It must not be supposed from this prelude that we are about to analyse the works whose titles we have placed at the head of this paper. They are too well known to require any such process at our hands. The well-merited reputation of the author has already secured to them a large and admiring circle of readers, and every body who feels any interest in Germany, or the Germans, may be presumed to be already tolerably familiar with their contents. But we propose to touch upon a few of the salient opinions expressed in them, not for the sake of criticising Mr. Howitt's writings, but merely to indicate some of the points upon which, as it seems to us, our countrymen are apt to entertain erroneous impressions.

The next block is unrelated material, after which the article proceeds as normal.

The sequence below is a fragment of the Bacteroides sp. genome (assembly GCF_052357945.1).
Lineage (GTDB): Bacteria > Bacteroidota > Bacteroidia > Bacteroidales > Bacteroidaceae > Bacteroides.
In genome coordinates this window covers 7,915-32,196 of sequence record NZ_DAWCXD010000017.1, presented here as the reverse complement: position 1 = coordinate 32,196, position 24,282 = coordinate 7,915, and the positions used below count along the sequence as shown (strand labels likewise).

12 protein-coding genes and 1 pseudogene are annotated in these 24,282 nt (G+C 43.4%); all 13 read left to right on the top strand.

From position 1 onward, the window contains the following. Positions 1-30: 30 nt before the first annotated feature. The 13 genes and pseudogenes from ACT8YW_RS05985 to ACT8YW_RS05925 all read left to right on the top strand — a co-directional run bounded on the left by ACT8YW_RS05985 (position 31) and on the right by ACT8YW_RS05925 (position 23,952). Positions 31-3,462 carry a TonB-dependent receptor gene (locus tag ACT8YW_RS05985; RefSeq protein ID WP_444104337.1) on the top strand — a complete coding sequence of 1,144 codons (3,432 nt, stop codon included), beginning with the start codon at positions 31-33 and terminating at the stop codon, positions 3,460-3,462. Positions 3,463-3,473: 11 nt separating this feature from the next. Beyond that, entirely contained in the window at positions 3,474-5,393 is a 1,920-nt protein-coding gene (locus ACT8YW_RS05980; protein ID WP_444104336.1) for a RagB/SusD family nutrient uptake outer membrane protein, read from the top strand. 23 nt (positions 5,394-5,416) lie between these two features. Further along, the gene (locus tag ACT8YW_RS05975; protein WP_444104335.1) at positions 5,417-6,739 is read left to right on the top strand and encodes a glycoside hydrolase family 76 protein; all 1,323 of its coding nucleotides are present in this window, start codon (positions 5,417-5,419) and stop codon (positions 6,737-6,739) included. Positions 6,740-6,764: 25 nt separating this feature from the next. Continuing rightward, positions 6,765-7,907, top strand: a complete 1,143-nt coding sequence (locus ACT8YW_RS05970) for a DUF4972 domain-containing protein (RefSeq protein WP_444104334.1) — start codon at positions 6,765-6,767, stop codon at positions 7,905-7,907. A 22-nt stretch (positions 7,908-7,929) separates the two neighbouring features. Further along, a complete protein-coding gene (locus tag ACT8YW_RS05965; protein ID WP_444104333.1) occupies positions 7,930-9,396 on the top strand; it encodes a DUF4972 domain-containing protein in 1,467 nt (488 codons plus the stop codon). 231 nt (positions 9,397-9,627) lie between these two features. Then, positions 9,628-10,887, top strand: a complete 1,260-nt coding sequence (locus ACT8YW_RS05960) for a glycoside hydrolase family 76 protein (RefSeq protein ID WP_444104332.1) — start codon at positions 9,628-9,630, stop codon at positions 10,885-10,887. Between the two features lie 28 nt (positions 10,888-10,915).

We have observed that Englishmen are not the best adapted by constitution, or temperament, or hereditary position, for writing sound books of travels-carefully confining the observation, however, to the social and domestic phases of the subject. We must be frank enough to say that we do not consider Mr. Howitt an exception to the general rule. He is a thorough-bred Englishman in his tastes and habits, in his likings and his dislikings, in the uncompromising energy of his mind, his education, and the aims and produce of his whole life. Were we to select the writer who, in our estimation, was best qualified to penetrate the recesses of our society, and portray faithfully the actual life of our people, we should unquestionably name William Howitt. But it may be fairly doubted whether one who is thus deeply imbued with English feeling, and whose modes of thinking are so thoroughly English, is exactly the fittest person to undertake the delineation of foreign life. Such a book in such hands must insensibly become a book of contrasts. The more English the writer, the less